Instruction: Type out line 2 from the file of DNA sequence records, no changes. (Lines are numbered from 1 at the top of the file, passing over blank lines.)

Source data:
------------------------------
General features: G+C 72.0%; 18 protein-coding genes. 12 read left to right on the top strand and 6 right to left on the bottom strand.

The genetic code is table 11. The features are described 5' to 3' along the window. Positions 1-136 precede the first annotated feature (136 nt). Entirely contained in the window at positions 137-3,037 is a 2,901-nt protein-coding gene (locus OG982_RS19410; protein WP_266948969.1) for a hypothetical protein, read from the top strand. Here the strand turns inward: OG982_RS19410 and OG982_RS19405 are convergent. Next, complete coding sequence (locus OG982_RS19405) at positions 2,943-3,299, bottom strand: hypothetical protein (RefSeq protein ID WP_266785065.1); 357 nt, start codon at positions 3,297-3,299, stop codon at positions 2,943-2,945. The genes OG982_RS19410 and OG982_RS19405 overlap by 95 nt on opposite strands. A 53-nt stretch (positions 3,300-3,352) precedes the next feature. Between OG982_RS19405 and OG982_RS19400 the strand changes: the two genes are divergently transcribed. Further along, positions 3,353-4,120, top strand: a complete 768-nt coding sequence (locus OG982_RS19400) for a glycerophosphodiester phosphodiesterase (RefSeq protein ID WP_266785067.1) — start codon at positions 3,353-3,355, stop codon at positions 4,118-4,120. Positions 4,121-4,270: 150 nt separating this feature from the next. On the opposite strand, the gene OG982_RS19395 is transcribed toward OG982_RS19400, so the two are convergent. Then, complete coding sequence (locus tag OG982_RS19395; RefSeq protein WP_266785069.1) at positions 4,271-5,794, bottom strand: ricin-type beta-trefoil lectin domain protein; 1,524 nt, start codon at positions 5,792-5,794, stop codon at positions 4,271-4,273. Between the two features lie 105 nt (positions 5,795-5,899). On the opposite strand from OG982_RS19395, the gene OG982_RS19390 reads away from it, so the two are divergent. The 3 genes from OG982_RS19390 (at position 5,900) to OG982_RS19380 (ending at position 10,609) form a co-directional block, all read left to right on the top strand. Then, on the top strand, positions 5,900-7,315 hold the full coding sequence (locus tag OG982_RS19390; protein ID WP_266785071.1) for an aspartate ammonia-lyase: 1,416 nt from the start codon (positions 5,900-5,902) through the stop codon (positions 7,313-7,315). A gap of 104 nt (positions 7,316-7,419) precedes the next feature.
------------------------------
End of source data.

The genetic code is table 11. The features are described 5' to 3' along the window. Positions 1-136 precede the first annotated feature (136 nt). Entirely contained in the window at positions 137-3,037 is a 2,901-nt protein-coding gene (locus OG982_RS19410; protein WP_266948969.1) for a hypothetical protein, read from the top strand. Here the strand turns inward: OG982_RS19410 and OG982_RS19405 are convergent. Next, complete coding sequence (locus OG982_RS19405) at positions 2,943-3,299, bottom strand: hypothetical protein (RefSeq protein ID WP_266785065.1); 357 nt, start codon at positions 3,297-3,299, stop codon at positions 2,943-2,945. The genes OG982_RS19410 and OG982_RS19405 overlap by 95 nt on opposite strands. A 53-nt stretch (positions 3,300-3,352) precedes the next feature. Between OG982_RS19405 and OG982_RS19400 the strand changes: the two genes are divergently transcribed. Further along, positions 3,353-4,120, top strand: a complete 768-nt coding sequence (locus OG982_RS19400) for a glycerophosphodiester phosphodiesterase (RefSeq protein ID WP_266785067.1) — start codon at positions 3,353-3,355, stop codon at positions 4,118-4,120. Positions 4,121-4,270: 150 nt separating this feature from the next. On the opposite strand, the gene OG982_RS19395 is transcribed toward OG982_RS19400, so the two are convergent. Then, complete coding sequence (locus tag OG982_RS19395; RefSeq protein WP_266785069.1) at positions 4,271-5,794, bottom strand: ricin-type beta-trefoil lectin domain protein; 1,524 nt, start codon at positions 5,792-5,794, stop codon at positions 4,271-4,273. Between the two features lie 105 nt (positions 5,795-5,899). On the opposite strand from OG982_RS19395, the gene OG982_RS19390 reads away from it, so the two are divergent. The 3 genes from OG982_RS19390 (at position 5,900) to OG982_RS19380 (ending at position 10,609) form a co-directional block, all read left to right on the top strand. Then, on the top strand, positions 5,900-7,315 hold the full coding sequence (locus tag OG982_RS19390; protein ID WP_266785071.1) for an aspartate ammonia-lyase: 1,416 nt from the start codon (positions 5,900-5,902) through the stop codon (positions 7,313-7,315). A gap of 104 nt (positions 7,316-7,419) precedes the next feature.